How the U.S. will set up new Medicare drug price talks
The U.S. government will soon begin hiring experts and collecting the data needed to launch direct negotiations over prescription drug prices for older and disabled people, a top Biden administration official told Reuters.
President Joe Biden last week signed into law the Inflation Reduction Act, introducing new policies to tackle climate change, taxes, and the rising cost of medicines.
The Act will for the first time allow the federal Medicare health plan for people age 65 or older and the disabled to negotiate prices on up to 20 drugs a year. It also sets limits on drug price increases for Medicare and caps out-of-pocket costs for those enrolled in the program.
The move represents a rare legislative defeat for the powerful pharmaceutical industry and sets a precedent for curbing drug prices in the world’s most lucrative market for medicines.
“We definitely are looking to increase our expertise,” Chiquita Brooks-LaSure, administrator of the Centers for Medicare and Medicaid Services, said in an interview. “This has been a long time coming, for the federal government and Medicare to have this authority.”
Brooks-LaSure said she plans to create a new team tasked with negotiating drug prices within the Center for Medicare. CMS says it expects to start hiring for over 100 positions beginning this fall.
“We are really looking for clinical expertise … as well as people who have experience negotiating,” said Brooks-LaSure, whose agency has regulatory oversight of nearly all healthcare providers in the United States and control of federal health programs covering 170 million people, including 64 million enrolled in Medicare.
“One of the first things is for us to choose which drugs to negotiate. We have 10, and that is something that we’ll be announcing next fall, so around a year from now,” she said.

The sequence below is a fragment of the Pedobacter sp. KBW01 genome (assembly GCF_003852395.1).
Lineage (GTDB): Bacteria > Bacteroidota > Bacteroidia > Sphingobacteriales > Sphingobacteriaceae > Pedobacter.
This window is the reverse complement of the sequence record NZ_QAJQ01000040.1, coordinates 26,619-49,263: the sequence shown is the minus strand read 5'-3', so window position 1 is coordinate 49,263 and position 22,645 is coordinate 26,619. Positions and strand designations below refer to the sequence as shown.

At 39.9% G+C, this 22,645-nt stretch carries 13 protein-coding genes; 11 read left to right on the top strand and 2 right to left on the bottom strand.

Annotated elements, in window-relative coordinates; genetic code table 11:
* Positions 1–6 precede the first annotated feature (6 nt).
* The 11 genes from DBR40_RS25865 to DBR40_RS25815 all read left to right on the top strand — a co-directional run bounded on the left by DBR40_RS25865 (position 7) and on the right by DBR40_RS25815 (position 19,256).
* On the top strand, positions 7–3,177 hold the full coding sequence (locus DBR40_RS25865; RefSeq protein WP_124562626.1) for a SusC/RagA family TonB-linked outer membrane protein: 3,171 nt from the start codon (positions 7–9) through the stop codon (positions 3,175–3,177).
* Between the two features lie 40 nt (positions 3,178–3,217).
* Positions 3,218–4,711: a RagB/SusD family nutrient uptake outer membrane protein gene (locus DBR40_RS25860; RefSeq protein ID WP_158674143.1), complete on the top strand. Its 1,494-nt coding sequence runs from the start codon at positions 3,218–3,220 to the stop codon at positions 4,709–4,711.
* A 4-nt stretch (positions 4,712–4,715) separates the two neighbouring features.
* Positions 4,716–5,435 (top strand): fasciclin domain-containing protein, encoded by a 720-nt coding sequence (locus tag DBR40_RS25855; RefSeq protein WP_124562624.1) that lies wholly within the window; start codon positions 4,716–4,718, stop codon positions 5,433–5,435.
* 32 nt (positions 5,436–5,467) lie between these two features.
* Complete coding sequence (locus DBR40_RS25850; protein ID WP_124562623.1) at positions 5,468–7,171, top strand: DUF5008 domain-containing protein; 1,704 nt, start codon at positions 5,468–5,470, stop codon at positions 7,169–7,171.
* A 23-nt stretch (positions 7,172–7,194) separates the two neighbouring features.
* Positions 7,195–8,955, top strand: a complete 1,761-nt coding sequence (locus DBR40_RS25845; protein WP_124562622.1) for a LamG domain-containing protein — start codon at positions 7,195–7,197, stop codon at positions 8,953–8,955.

CMS will need to collect data from pharmaceutical manufacturers, health insurers, and pharmacy benefit managers (PBMs) to identify the first 10 drugs that will be subject to negotiations, a list that will rise to 20 by 2029, she said.
The government will choose from 50 “high spend” drugs based on Medicare utilization and cost that have only one supplier. Healthcare analysts have said that list could include Bristol-Myers Squibb Co’s top-selling cancer drug Revlimid, AbbVie Inc’s rheumatoid arthritis drug Humira, and blood thinner pill Xarelto which is sold by Johnson & Johnson in the United States.
But full drug price information is often obscured in the U.S. market. Drugmakers, who fought tooth and nail to prevent the new law from passing, say they often provide substantial rebates and discounts to health plans that are not passed on to consumers. Health plans argue that drugmakers are responsible for setting, and raising, the price of their medicines.
The pharmaceutical industry’s powerful trade association, Pharmaceutical Research, and Manufacturers of America (PhRMA), declined to comment on how its members might contribute information to CMS or if any of them had been approached.
Officials representing the largest three PBMs – who help negotiate drug prices for health plans – did not respond to requests for comment.
AHIP, the health insurance industry’s largest trade group, and its members “stand ready to assist” the government “on this or other implementation issues for new policies,” spokesperson David Allen said.
Health policy experts say CMS needs to hire from the outside because it does not currently have the capacity to negotiate drug prices. To have an impact, the agency will need to move quickly, because the law requires it to start negotiating in 2023, with the new prices taking effect in 2026.
“The idea of negotiating drug prices has been talked about for quite a while, but this legislation came together very fast. So the federal government is going to have to move quickly to put in place an infrastructure here,” said Larry Levitt, executive vice president for health policy at the Kaiser Family Foundation.
Brooks-LaSure said she would cast a wide net and is looking to hire experienced public and private-sector negotiators as well as drug-pricing experts.
“We are absolutely looking to hire from within our friends in the administration as well people outside, and folks will start to see postings on our CMS website,” she said. “So whether it’s the VA, whether it’s from the outside world, from the commercial market, welcome.”
While the Department of Veteran Affairs (VA), which covers healthcare for more than 9 million people, negotiates drug prices, it does so on a much smaller scale than Medicare would be expected to.
Brooks-LaSure acknowledged the difference and said, “there will be some new uniquely CMS approaches” to negotiations.
CMS should also look to groups like the Institute for Clinical and Economic Review (ICER), an influential Boston-based nonprofit that researches drug prices, said Andy Slavitt, a former CMS chief under President Barack Obama.
“These are challenging negotiations where people are forced to eat the dog food they don’t want to eat,” Slavitt said.